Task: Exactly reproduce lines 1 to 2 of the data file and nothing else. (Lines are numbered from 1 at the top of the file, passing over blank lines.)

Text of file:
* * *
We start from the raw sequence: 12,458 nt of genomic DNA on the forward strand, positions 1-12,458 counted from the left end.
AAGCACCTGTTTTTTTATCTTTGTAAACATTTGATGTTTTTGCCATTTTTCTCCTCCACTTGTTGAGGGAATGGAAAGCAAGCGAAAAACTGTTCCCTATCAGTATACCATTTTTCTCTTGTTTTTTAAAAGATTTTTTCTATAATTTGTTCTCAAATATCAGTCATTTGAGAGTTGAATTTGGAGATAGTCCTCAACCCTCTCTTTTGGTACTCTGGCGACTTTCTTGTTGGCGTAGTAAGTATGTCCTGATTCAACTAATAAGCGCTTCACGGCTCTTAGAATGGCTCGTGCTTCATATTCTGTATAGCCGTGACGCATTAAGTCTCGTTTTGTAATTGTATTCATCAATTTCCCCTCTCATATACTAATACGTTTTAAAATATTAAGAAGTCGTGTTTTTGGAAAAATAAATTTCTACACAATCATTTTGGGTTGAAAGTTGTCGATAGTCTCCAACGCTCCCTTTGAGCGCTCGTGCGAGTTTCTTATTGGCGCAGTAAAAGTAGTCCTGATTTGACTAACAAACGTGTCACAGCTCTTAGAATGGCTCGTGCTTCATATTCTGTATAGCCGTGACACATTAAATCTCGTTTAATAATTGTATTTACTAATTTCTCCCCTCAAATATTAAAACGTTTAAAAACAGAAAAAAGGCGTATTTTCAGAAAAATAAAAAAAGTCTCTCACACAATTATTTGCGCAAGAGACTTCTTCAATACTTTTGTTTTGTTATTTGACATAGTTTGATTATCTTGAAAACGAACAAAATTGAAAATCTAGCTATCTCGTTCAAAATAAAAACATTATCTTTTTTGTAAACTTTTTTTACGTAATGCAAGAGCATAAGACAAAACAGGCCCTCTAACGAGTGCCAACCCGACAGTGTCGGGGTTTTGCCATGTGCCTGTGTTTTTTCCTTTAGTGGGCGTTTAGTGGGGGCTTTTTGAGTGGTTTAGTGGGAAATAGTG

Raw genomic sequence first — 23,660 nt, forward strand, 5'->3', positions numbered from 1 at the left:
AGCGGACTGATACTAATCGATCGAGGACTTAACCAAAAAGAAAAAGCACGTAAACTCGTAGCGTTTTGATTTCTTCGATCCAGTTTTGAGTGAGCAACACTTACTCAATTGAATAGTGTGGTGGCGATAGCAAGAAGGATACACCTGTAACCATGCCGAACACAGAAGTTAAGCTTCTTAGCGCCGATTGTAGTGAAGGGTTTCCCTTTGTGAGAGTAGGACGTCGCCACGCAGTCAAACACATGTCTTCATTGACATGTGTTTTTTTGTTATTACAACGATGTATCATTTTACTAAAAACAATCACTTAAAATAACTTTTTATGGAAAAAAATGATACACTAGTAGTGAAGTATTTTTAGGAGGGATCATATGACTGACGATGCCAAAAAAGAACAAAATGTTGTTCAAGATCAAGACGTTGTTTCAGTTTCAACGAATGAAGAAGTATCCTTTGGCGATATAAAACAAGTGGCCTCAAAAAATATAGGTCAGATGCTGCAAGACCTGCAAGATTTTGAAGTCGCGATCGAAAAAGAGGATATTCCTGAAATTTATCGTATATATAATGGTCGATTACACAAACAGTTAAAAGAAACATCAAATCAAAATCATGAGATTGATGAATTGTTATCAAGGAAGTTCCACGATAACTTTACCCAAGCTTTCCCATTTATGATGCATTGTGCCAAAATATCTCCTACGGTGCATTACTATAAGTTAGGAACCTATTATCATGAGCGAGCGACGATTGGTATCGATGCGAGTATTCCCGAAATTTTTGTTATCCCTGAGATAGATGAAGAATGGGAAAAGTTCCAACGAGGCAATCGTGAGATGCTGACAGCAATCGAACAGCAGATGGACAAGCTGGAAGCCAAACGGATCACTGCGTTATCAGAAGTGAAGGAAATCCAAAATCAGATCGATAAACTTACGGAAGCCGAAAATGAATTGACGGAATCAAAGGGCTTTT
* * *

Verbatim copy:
We start from the raw sequence: 12,458 nt of genomic DNA on the forward strand, positions 1-12,458 counted from the left end.
AAGCACCTGTTTTTTTATCTTTGTAAACATTTGATGTTTTTGCCATTTTTCTCCTCCACTTGTTGAGGGAATGGAAAGCAAGCGAAAAACTGTTCCCTATCAGTATACCATTTTTCTCTTGTTTTTTAAAAGATTTTTTCTATAATTTGTTCTCAAATATCAGTCATTTGAGAGTTGAATTTGGAGATAGTCCTCAACCCTCTCTTTTGGTACTCTGGCGACTTTCTTGTTGGCGTAGTAAGTATGTCCTGATTCAACTAATAAGCGCTTCACGGCTCTTAGAATGGCTCGTGCTTCATATTCTGTATAGCCGTGACGCATTAAGTCTCGTTTTGTAATTGTATTCATCAATTTCCCCTCTCATATACTAATACGTTTTAAAATATTAAGAAGTCGTGTTTTTGGAAAAATAAATTTCTACACAATCATTTTGGGTTGAAAGTTGTCGATAGTCTCCAACGCTCCCTTTGAGCGCTCGTGCGAGTTTCTTATTGGCGCAGTAAAAGTAGTCCTGATTTGACTAACAAACGTGTCACAGCTCTTAGAATGGCTCGTGCTTCATATTCTGTATAGCCGTGACACATTAAATCTCGTTTAATAATTGTATTTACTAATTTCTCCCCTCAAATATTAAAACGTTTAAAAACAGAAAAAAGGCGTATTTTCAGAAAAATAAAAAAAGTCTCTCACACAATTATTTGCGCAAGAGACTTCTTCAATACTTTTGTTTTGTTATTTGACATAGTTTGATTATCTTGAAAACGAACAAAATTGAAAATCTAGCTATCTCGTTCAAAATAAAAACATTATCTTTTTTGTAAACTTTTTTTACGTAATGCAAGAGCATAAGACAAAACAGGCCCTCTAACGAGTGCCAACCCGACAGTGTCGGGGTTTTGCCATGTGCCTGTGTTTTTTCCTTTAGTGGGCGTTTAGTGGGGGCTTTTTGAGTGGTTTAGTGGGAAATAGTG